The present coronavirus crisis caused a major worldwide disruption which has not been experienced for decades. The lockdown-based crisis management was implemented by nearly all the countries, and studies confirming lockdown effectiveness can be found alongside the studies questioning it. In this work, we performed a narrative review of the works studying the above effectiveness, as well as the historic experience of previous pandemics and risk-benefit analysis based on the connection of health and wealth. Our aim was to learn lessons and analyze ways to improve the management of similar events in the future. The comparative analysis of different countries showed that the assumption of lockdowns’ effectiveness cannot be supported by evidence—neither regarding the present COVID-19 pandemic, nor regarding the 1918–1920 Spanish Flu and other less-severe pandemics in the past. The price tag of lockdowns in terms of public health is high: by using the known connection between health and wealth, we estimate that lockdowns may claim 20 times more life years than they save. It is suggested therefore that a thorough cost-benefit analysis should be performed before imposing any lockdown for either COVID-19 or any future pandemic.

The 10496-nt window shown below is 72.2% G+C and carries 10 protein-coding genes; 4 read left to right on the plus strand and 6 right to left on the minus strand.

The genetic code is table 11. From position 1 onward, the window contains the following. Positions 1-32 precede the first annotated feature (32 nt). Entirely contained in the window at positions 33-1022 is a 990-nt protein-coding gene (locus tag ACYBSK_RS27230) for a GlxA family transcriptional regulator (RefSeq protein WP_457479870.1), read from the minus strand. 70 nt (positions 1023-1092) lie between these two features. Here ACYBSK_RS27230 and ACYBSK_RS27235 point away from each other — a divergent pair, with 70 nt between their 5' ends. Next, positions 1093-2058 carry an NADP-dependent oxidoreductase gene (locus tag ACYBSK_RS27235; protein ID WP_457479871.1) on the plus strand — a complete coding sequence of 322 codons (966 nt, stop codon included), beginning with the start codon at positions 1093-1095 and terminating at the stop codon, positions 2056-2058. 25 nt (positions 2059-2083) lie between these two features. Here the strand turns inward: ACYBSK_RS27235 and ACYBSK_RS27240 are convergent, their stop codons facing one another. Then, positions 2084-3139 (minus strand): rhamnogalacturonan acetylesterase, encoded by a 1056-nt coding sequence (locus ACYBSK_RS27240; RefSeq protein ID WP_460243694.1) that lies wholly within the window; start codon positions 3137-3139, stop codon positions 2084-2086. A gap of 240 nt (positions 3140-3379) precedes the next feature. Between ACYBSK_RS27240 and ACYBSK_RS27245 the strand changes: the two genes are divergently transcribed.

While our understanding of viral transmission mechanisms leads to the assumption that lockdowns may be an effective pandemic management tool, this assumption cannot be supported by the evidence-based analysis of the present COVID-19 pandemic, as well as of the 1918–1920 H1N1 influenza type-A pandemic (the Spanish Flu) and numerous less-severe pandemics in the past. The price tag of lockdowns in terms of public health is high: we estimate that, even if somewhat effective in preventing death caused by infection, lockdowns may claim 20 times more life than they save. It is suggested therefore that a thorough cost-benefit analysis should be performed before imposing any lockdown in the future.
Up to a third of people who tested positive for coronavirus by Polymerase Chain Reaction (PCR) tests were not contagious and did not need to self-isolate, a new study suggests.
Research led by academics from the University of Oxford found that many laboratories are setting the positivity bar very low, meaning they are picking up people who are “a danger to no one”.
…However, Freedom of Information requests made by members of the public and compiled by the University of Oxford show that NHS trusts are using vastly different cut-off thresholds, with little regulation from the Government. Some are as low as 25, while others are as high as 45.
The figures also show that between 23 and 37 per cent of people who were told they were positive had a cycle threshold value above 30. For one in 20, it was higher than 40.